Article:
No Game No Life (2014)

[ノーゲーム・ノーライフ]

Season 1

No Game No Life - Season 1 (2014)

Director: Atsuko Ishizuka
Studio: Madhouse
Starring: Yoshitsugu Matsuoka, Ai Kayano, Yoko Hikasa
Episodes: 12

Synopsis:
A pair of hikkikomori siblings are transported to a world where all disputes are decided by games.

Impressions:
I don't know what inspired me to watch this show. I saw a passing mention of it but had no other information going in. Usually I'm drawn in by something like the character designs, the premise or the pedigree of the cast and crew, but none of that was true here. Once I started, I had some reservations but was hooked enough to keep going and ultimately marathoned ten of the twelve episodes in binge that was perhaps ill-advised. So, what exactly was it about this series that took hold of me and kept my attention? Well, shows with chessmaster-type leads tend to appeal to me, such as Code Geass and Death Note. Setting up these big games are a lot of fun, especially when a lot of thought is put into the win scenario. There's a lot of gaming humor, obviously, so that's an extra fun element. I also was drawn in by the character dynamics. Take the leads, Sora and Shiro, for starters. There's definitely a creepy pseudo-incestual thing going on there, but their relationship is nevertheless rather adorable (the fact that Sora doesn't regard Shiro as a sexual object helps reduce the creep factor significantly, but the weirdness is lampshaded in-universe). Even characters that seem like nothing more than exploited chew toys like Stephanie have a fair bit of depth to them and layers to their characterization and things like that do a lot to hold my interest.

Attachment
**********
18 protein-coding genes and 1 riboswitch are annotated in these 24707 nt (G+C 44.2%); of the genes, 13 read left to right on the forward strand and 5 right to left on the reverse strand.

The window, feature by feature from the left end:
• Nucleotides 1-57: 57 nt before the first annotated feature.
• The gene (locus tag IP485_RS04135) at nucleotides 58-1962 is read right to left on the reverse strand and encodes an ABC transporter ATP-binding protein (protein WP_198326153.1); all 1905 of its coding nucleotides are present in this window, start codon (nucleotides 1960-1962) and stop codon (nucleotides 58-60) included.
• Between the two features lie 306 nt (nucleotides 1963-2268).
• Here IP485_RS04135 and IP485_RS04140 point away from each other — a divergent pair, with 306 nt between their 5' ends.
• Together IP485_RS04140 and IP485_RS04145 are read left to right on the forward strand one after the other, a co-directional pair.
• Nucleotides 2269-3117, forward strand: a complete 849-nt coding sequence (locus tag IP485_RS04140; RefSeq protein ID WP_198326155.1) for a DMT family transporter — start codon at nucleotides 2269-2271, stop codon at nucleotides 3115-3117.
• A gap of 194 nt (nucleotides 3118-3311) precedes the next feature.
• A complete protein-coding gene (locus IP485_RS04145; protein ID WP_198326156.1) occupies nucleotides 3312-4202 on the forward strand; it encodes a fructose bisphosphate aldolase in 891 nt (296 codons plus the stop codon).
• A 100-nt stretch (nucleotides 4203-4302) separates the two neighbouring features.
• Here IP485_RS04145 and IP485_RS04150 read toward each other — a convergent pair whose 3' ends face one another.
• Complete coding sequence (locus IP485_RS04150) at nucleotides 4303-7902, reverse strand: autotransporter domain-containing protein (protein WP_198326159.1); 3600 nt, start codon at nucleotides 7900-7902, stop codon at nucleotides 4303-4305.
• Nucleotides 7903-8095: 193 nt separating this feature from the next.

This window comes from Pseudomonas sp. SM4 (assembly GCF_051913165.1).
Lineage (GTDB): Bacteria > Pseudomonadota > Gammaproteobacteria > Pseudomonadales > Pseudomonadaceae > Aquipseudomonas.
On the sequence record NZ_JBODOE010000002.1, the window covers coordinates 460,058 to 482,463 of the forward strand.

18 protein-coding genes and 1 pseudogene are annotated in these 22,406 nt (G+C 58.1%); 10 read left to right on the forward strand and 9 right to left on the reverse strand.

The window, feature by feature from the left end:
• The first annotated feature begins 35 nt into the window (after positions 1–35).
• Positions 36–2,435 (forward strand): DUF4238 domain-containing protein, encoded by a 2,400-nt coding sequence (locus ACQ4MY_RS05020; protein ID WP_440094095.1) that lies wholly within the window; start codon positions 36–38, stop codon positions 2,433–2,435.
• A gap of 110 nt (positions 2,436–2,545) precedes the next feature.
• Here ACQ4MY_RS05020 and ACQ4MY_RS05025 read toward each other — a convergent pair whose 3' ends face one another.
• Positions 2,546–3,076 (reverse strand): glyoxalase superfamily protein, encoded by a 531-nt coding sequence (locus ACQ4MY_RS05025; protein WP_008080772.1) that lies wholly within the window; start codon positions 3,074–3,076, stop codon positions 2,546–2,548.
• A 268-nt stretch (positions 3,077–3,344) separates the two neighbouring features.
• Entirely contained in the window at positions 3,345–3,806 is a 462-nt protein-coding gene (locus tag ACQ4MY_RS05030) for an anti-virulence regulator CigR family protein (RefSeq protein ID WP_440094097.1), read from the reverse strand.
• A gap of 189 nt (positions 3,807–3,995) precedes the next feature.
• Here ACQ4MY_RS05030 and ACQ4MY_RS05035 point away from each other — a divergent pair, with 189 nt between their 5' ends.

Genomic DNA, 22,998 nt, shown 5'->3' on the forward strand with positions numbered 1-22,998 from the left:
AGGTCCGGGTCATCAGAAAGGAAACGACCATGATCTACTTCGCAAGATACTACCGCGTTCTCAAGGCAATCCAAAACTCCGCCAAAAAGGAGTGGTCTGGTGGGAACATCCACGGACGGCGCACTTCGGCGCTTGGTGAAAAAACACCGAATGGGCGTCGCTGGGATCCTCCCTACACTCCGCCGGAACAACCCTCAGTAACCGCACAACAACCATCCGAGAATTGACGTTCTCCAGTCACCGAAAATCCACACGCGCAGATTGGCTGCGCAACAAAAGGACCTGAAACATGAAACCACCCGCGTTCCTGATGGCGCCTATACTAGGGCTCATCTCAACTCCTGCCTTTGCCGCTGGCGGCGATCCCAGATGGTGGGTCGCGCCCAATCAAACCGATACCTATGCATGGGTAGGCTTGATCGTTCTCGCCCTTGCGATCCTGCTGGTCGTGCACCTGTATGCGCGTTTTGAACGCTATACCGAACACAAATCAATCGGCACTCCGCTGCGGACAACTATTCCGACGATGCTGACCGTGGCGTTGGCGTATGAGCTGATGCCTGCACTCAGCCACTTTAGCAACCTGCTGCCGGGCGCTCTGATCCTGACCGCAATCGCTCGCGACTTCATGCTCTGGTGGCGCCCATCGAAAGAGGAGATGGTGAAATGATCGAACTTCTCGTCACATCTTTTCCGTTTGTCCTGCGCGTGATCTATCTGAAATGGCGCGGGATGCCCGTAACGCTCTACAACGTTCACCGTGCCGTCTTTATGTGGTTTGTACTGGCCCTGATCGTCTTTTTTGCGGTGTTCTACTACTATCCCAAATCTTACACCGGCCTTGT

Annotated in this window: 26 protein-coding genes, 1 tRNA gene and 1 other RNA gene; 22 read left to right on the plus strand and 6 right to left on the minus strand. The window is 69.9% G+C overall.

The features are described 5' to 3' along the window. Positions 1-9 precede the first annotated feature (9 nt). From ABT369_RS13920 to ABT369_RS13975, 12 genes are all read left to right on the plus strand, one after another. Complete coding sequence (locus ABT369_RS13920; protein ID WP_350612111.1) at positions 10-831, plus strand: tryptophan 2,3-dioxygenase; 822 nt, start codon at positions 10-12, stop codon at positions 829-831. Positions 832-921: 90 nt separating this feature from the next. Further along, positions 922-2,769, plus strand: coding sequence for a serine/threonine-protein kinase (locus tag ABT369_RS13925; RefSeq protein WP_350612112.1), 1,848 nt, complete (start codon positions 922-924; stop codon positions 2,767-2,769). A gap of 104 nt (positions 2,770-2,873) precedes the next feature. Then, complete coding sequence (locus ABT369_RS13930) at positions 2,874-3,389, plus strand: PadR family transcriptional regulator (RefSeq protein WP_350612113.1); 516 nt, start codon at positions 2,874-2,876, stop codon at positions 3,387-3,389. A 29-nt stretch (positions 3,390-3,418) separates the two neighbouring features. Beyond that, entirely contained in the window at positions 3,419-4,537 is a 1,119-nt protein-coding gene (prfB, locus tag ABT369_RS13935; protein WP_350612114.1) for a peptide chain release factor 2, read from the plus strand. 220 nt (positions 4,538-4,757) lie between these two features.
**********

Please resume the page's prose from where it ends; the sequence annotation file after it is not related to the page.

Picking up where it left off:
As far as downsides go, while Sora and Shiro do face challenges along the way, they may be seen as boringly invincible to some and the less charitable while rail on someone like Sora as being petty wish fulfillment for nerds who have no real contribution to society (Sora being a dedicated NEET and all). The ecchi factor is higher than I'm comfortable with. (Not so bad that I wouldn't watch it again, like Golden Boy, but still dialed up a few notches higher than I'd prefer.) A number of reviewers (namely on this side of the pond) have raised objections to using the 11-year-old Shiro for fanservice and I'll agree that it does add some creep factor but thankfully she's not played as hard for fanservice as a character like Steph. I have somewhat mixed feelings about the art style. I more or less like it but at times, particularly in the beginning, it felt a bit off to my aesthetic sense.

While I ultimately found this show to be a rewarding viewing experience, it's not for everyone and I suggest giving it two or three episodes if your interest is piqued and if you're turned off, don't go any farther. If you can appreciate the show for its merits, though, you'll be in for a treat.

Rating:
Watch It


Gab